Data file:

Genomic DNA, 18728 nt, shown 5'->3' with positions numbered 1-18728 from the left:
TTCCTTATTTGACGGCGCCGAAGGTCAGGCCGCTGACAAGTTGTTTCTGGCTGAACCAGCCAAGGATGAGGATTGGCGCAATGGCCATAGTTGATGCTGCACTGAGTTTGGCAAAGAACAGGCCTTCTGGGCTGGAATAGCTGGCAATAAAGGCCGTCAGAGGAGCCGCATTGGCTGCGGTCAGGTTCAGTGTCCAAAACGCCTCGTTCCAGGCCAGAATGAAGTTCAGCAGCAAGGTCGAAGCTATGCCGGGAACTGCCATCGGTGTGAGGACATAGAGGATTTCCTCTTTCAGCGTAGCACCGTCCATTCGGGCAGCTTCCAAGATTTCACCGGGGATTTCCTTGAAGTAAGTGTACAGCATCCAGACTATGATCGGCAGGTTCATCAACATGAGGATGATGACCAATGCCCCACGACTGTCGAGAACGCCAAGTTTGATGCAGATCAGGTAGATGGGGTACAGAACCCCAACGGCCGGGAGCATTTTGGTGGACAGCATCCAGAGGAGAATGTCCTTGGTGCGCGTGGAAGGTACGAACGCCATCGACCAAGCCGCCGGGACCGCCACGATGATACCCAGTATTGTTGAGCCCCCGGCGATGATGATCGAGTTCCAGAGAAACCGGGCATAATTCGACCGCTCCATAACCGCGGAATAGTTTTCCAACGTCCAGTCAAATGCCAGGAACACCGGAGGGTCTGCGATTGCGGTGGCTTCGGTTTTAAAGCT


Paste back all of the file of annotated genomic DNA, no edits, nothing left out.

Genomic DNA, 18728 nt, shown 5'->3' with positions numbered 1-18728 from the left:
TTCCTTATTTGACGGCGCCGAAGGTCAGGCCGCTGACAAGTTGTTTCTGGCTGAACCAGCCAAGGATGAGGATTGGCGCAATGGCCATAGTTGATGCTGCACTGAGTTTGGCAAAGAACAGGCCTTCTGGGCTGGAATAGCTGGCAATAAAGGCCGTCAGAGGAGCCGCATTGGCTGCGGTCAGGTTCAGTGTCCAAAACGCCTCGTTCCAGGCCAGAATGAAGTTCAGCAGCAAGGTCGAAGCTATGCCGGGAACTGCCATCGGTGTGAGGACATAGAGGATTTCCTCTTTCAGCGTAGCACCGTCCATTCGGGCAGCTTCCAAGATTTCACCGGGGATTTCCTTGAAGTAAGTGTACAGCATCCAGACTATGATCGGCAGGTTCATCAACATGAGGATGATGACCAATGCCCCACGACTGTCGAGAACGCCAAGTTTGATGCAGATCAGGTAGATGGGGTACAGAACCCCAACGGCCGGGAGCATTTTGGTGGACAGCATCCAGAGGAGAATGTCCTTGGTGCGCGTGGAAGGTACGAACGCCATCGACCAAGCCGCCGGGACCGCCACGATGATACCCAGTATTGTTGAGCCCCCGGCGATGATGATCGAGTTCCAGAGAAACCGGGCATAATTCGACCGCTCCATAACCGCGGAATAGTTTTCCAACGTCCAGTCAAATGCCAGGAACACCGGAGGGTCTGCGATTGCGGTGGCTTCGGTTTTAAAGCT